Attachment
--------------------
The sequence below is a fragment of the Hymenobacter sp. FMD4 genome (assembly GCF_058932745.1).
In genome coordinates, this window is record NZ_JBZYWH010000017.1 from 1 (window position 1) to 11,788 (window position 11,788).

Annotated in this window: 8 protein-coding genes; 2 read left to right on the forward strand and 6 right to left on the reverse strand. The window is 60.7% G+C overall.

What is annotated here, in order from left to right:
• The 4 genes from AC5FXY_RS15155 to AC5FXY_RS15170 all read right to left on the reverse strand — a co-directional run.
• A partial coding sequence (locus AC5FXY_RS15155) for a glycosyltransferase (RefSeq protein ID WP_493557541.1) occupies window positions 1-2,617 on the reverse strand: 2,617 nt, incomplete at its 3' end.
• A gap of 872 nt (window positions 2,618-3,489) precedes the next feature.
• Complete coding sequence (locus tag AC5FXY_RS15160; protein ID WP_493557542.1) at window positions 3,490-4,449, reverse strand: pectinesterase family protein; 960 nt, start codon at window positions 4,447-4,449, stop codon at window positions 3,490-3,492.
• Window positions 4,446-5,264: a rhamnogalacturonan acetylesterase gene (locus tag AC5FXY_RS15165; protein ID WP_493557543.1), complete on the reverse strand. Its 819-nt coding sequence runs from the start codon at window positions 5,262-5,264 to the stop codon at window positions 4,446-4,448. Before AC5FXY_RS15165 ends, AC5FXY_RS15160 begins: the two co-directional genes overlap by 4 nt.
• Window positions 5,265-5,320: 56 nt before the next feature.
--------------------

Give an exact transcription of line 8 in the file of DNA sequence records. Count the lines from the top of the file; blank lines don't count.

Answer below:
• Complete coding sequence (locus tag AC5FXY_RS15160; protein ID WP_493557542.1) at window positions 3,490-4,449, reverse strand: pectinesterase family protein; 960 nt, start codon at window positions 4,447-4,449, stop codon at window positions 3,490-3,492.